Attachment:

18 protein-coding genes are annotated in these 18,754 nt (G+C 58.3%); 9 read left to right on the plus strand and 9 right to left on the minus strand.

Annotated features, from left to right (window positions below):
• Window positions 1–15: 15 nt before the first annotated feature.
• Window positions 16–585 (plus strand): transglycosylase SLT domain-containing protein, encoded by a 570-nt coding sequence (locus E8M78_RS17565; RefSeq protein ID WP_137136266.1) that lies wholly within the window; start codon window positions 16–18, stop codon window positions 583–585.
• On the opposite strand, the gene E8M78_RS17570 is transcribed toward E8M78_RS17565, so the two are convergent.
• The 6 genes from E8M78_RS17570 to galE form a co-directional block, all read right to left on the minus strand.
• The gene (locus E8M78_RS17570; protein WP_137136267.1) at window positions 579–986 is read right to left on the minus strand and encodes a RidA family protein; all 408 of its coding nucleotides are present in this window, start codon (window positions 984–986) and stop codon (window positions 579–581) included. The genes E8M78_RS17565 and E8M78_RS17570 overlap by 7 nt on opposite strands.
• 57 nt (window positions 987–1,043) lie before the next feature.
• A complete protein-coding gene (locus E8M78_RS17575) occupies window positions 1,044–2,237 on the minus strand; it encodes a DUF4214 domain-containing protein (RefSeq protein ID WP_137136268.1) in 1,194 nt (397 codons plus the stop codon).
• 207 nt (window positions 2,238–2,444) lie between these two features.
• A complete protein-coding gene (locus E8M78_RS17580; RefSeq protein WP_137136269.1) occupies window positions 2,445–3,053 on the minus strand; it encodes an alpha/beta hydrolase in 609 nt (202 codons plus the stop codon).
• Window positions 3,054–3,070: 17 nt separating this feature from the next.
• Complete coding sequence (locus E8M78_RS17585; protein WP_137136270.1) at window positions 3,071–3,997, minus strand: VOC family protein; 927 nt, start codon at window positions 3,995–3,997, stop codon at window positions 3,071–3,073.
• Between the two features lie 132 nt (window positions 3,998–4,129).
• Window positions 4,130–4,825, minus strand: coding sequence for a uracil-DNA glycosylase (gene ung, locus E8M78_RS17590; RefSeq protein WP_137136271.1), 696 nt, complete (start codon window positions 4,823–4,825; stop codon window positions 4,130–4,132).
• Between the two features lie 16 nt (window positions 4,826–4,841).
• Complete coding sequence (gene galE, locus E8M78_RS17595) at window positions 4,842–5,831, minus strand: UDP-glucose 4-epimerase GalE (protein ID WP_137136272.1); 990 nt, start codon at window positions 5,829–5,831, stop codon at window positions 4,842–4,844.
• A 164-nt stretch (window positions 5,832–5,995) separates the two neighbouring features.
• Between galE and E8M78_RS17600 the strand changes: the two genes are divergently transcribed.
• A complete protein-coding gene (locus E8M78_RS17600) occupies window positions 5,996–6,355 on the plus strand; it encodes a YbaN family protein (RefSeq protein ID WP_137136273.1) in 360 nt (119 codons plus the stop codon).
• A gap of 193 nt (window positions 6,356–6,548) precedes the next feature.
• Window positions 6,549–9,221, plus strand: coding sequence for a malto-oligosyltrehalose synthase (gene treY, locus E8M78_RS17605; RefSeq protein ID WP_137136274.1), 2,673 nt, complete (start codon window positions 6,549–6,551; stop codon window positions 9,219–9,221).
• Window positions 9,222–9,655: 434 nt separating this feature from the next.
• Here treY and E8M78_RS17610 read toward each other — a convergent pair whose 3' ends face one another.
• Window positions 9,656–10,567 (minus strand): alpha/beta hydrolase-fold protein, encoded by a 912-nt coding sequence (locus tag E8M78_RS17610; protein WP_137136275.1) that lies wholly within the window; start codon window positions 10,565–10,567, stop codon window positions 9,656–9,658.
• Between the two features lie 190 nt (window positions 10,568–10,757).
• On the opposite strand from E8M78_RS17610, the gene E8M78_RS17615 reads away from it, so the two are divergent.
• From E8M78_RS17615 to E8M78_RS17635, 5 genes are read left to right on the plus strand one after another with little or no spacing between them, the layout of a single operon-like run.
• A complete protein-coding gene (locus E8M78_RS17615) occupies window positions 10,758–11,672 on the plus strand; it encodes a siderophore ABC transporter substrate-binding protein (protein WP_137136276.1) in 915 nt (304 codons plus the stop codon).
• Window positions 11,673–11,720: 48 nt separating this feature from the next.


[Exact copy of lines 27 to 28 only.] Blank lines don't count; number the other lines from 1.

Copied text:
• On the opposite strand from E8M78_RS17610, the gene E8M78_RS17615 reads away from it, so the two are divergent.
• From E8M78_RS17615 to E8M78_RS17635, 5 genes are read left to right on the plus strand one after another with little or no spacing between them, the layout of a single operon-like run.